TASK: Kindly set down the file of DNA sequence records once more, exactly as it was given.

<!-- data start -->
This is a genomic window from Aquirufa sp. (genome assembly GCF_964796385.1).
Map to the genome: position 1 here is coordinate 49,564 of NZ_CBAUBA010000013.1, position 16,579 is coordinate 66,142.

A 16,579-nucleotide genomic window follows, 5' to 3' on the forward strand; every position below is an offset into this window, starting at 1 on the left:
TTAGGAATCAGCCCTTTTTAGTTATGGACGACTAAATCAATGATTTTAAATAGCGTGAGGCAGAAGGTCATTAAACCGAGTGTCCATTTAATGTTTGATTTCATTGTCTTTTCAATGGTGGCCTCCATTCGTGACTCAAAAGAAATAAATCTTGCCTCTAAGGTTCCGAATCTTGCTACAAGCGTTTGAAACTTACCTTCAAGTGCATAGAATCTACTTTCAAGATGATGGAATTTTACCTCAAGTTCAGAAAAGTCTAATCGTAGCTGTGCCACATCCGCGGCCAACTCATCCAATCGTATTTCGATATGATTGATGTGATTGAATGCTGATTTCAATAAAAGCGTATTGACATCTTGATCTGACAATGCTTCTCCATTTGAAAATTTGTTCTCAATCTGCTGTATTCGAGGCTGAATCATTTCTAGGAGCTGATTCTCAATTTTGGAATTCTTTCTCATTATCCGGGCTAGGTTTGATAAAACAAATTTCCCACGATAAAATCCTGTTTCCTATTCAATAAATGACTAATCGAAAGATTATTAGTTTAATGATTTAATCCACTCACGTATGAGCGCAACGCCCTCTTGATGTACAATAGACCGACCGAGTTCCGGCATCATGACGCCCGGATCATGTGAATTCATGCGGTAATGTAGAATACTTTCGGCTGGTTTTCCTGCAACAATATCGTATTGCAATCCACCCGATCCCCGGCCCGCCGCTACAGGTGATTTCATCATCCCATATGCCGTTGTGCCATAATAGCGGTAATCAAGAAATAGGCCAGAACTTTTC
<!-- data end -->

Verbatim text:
This is a genomic window from Aquirufa sp. (genome assembly GCF_964796385.1).
Map to the genome: position 1 here is coordinate 49,564 of NZ_CBAUBA010000013.1, position 16,579 is coordinate 66,142.

A 16,579-nucleotide genomic window follows, 5' to 3' on the forward strand; every position below is an offset into this window, starting at 1 on the left:
TTAGGAATCAGCCCTTTTTAGTTATGGACGACTAAATCAATGATTTTAAATAGCGTGAGGCAGAAGGTCATTAAACCGAGTGTCCATTTAATGTTTGATTTCATTGTCTTTTCAATGGTGGCCTCCATTCGTGACTCAAAAGAAATAAATCTTGCCTCTAAGGTTCCGAATCTTGCTACAAGCGTTTGAAACTTACCTTCAAGTGCATAGAATCTACTTTCAAGATGATGGAATTTTACCTCAAGTTCAGAAAAGTCTAATCGTAGCTGTGCCACATCCGCGGCCAACTCATCCAATCGTATTTCGATATGATTGATGTGATTGAATGCTGATTTCAATAAAAGCGTATTGACATCTTGATCTGACAATGCTTCTCCATTTGAAAATTTGTTCTCAATCTGCTGTATTCGAGGCTGAATCATTTCTAGGAGCTGATTCTCAATTTTGGAATTCTTTCTCATTATCCGGGCTAGGTTTGATAAAACAAATTTCCCACGATAAAATCCTGTTTCCTATTCAATAAATGACTAATCGAAAGATTATTAGTTTAATGATTTAATCCACTCACGTATGAGCGCAACGCCCTCTTGATGTACAATAGACCGACCGAGTTCCGGCATCATGACGCCCGGATCATGTGAATTCATGCGGTAATGTAGAATACTTTCGGCTGGTTTTCCTGCAACAATATCGTATTGCAATCCACCCGATCCCCGGCCCGCCGCTACAGGTGATTTCATCATCCCATATGCCGTTGTGCCATAATAGCGGTAATCAAGAAATAGGCCAGAACTTTTC